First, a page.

accompany parties for from $1.50 to $2.50 per day, which includes use
of canoe and camp outfit.
Sea Bathing
There is excellent sea bathing at half a dozen different points,
the most frequented being the Block House Beach and Katie's Cove
(a few minutes' walk from the Algonquin), where a number of bath
houses are erected. The Birch Trees, near Indian Point, the Bar
Road and Joe's Point, near the Golf Links, are also favorite resorts for
23 CO
u Yachting and Boating
No grander yachting waters in the world than those of Passamaquoddy Bay can be found. There is an absolute freedom from sudden Very Safe
squalls or storms, which render them perfectly safe, so that inexperienced persons may venture out without danger. The Bay is annually
visited by yachting parties from New York, Boston and other Atlantic
coast cities.
Small steam yachts and other pleasure craft can be chartered, and
during the season many excursions are made to Deer Island, Campo
Bello, Grand Manon,  N.B.,  Eastport, Pembroke and Lubec,  Me., up
The Algonquin
the St. Croix and to various other points of interest on Passamaquoddy
Bay and adjoining waters. The craft which will accommodate from
fifteen to fifty persons can be hired for from $10 to $25 per day.
The Algonquin Hotel
The leading hotel, The Algonquin, was recently purchased by the
Canadian Pacific Railway and has been added to their Hotel
System. The Algonquin is charmingly situated on Fort Hill overlooking
the   town and   facing  the   bay.    From   the  broad   piazzas forming a
25 ii:#;r m
I   1 ! W matchless promenade, may be
had an unobstructed view
covering seventy-five miles in
extent. Every
bedroom has a
salt water out,
look. There are
open fire places
in all public
rooms and steam
heat in halls on
every floor. The
Hotel will be
opened   about
June 20th and remain open until about September 15th. Applications
for Rooms, Rates and floor plans may be made to Hotel Department, C.P.R., Montreal, Canada.
View from the Algonquin Hotel
Homes for Summer Visitors
A few delightful cottages have
been erected in close proximity
to the Algonquin. They are
elegantly furnished and
equipped with every modern
convenience. They are not
designed for housekeeping
purposes but are taken care
of by the hotel servants, and
the occupants take their
meals at the Hotel. They are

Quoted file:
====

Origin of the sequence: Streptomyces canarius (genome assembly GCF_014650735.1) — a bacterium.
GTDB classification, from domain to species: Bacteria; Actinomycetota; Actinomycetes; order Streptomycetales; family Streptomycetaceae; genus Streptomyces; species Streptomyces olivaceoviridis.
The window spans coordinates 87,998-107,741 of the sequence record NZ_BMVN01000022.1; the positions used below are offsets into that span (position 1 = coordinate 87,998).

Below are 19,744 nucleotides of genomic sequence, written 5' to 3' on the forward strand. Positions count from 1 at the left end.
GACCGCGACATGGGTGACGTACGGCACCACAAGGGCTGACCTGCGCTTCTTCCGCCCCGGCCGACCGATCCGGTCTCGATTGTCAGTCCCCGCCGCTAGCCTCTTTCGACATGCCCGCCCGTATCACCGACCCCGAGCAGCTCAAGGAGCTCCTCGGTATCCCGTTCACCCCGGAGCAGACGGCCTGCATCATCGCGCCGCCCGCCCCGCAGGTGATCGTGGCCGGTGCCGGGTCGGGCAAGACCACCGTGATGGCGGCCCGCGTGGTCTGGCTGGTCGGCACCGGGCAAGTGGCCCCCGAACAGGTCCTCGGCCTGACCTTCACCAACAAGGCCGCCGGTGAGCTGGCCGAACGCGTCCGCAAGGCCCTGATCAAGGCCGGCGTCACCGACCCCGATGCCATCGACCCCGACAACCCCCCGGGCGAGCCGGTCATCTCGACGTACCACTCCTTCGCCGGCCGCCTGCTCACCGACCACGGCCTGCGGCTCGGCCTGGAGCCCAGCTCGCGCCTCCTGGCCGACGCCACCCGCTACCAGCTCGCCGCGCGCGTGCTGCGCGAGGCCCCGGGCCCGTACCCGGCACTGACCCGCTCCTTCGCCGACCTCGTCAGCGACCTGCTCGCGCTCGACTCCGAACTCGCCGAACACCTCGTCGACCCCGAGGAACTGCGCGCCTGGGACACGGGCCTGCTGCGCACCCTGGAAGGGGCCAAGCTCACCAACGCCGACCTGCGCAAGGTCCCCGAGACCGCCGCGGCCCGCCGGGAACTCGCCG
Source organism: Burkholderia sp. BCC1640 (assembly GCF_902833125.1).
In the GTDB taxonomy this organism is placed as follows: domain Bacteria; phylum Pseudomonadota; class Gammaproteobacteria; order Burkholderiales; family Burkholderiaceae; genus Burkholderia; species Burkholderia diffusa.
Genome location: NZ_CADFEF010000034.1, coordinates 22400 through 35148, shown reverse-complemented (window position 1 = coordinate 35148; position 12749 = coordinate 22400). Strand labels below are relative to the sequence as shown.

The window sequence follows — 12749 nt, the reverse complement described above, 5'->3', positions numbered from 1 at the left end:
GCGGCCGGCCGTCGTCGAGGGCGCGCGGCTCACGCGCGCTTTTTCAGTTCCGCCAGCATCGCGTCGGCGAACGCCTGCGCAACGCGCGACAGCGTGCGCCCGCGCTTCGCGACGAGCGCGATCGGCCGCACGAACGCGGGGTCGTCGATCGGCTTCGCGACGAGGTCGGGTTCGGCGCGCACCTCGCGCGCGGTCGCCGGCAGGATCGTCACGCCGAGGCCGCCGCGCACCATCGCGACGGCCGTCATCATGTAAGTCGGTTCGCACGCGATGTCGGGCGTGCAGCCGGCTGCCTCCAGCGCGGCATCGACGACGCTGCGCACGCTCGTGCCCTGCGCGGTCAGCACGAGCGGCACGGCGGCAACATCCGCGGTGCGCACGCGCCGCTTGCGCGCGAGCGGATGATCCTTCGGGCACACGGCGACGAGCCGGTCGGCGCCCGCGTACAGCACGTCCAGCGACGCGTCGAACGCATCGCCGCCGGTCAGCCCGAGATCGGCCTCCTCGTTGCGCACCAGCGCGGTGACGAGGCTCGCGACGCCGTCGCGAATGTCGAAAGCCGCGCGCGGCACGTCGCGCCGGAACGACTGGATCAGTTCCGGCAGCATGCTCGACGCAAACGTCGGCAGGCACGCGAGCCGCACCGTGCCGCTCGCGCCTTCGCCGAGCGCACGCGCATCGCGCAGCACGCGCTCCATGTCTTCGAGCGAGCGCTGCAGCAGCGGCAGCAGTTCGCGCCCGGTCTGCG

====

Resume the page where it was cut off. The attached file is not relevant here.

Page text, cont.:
supplied with gas and hot
and cold water from the
Hotel plant. Telephone
connection with the Hotel.
A Summer Home
27 In the village are Kennedy's and other comfortable Hotels and
board and rooms can be secured in private residences at from $5.00 to
$10.00 per week.
Patrons come from all parts of America and some ot them,
enamored of the beauties of the region, have erected handsome
cottages in which their vacation days are spent.
Along the Bar Road
How to get There
St. Andrews-by-the-Sea is easily reached from all directions.
From Boston and New York there is a choice of routes, either by rail
or steamer; and from Montreal, Ottawa, Toronto and other points
west  in   Canada and in the   United States, by the Canadian Pacific
28  Short Line from Montreal direct to St. Andrews with a through sleeping
car from Montreal every Tuesday and Friday night (returning leaving
St. Andrews every Wednesday and Monday). Dining cars are attached
to these trains.
For further information as to rates, routes and reservations in
sleeping cars, apply to the nearest Agent of the Canadian Pacific
Railway, or to
C B. FOSTER, District Passenger Agent,   71 Yonge Street, Toronto.
A. E, LALANDE, City Passenger Agent, 129 St. James Street, Montreal.
GEO. DUNCAN, City Passenger Agent, 42 Sparks Street, Ottawa, Ont.
W. J. GRANT, Cor. King and James Streets, Hamilton, Ont.
W. FULTON, City Passenger Agent, 161 Dundas Street, London, Ont.
R. A. BURFORD, City Passenger Agent, 233 Main Street, Buffalo.
D. ISAACS, Prospect House, Niagara Falls, N.Y.
A. E. EDMONDS, City Passenger Agent, 7 Fort Street 'West, Detroit, Mich.
A. C  SHAW, General Agent, Passenger Dept., 232 South Clark Street, Chicago.
G. W. HIBBARD, General Passenger Agent, Marquette Route, Marquette, Mich.
W. R. CALLAWAY, General Passenger Agent, Soo Line, Minneapolis, Minn.
W. S. THORN, Assistant General Passenger Agent, Soo Line, St. Paul, Minn.
J. HONE, City Passenger Agent, 30 St. John St., Cor. Palace Hill, Quebec.
F. R. PERRY, Acting District Passenger Agent, 8 King Street, St. John, N.B.
C E. E. USSHER, General Passenger Agent, Eastern Lines, MONTREAL, Can.
3« Publications
Issued by the
Canadian Pacific
Railway Company
"The New Highway to the Orient" "Summer Tours"
'Quebec, Summer and Winter" "Fishing and Shooting"
"Montreal" "Climates of Canada"
"Timagaming, the Algonquin Paradise"
'St. Andrews-by-the-Sea" "Westward to the Far East"
"Annotated Time Table" "Around the World"
"The Challenge of the Mountains"
'Hints About Camping" "Across Canada to Australia"
"Open Seasons—Fishing and Shooting"
'Chats with the C.P.R." "Handbook and Time Table"
"Compartment Cars" "Tourist Cars"
"The Glaciers"
HPHESE publications are handsomely illustrated, and contain much
useful information in interesting shape. The "Annotated Time
Table" will be found a valuable companion for all transcontinental
travellers. Other pamphlets descriptive of the Dominion—"Western
Canada," "British Columbia," "Words from the Women of Western
Canada," etc.—are also issued by the Company. Copies may be
obtained FREE from Agents of the Company, or will be mailed to any
address on application. The Company has also published a new map,
on the polar projection, showing the whole of the northern hemisphere
and the Canadian Pacific Railway's Around the World Route in a novel
and interesting way, and another of Canada and the northern half of
the United States, showing the entire system of the Company in detail.
These maps will be given away for public and prominent display.
Another useful map is the "Sportsman's Map of Canada," presenting
the regions for the different large and small and feathered game and
the principal fishing waters.
Canadian Pacific Railway
Hotel System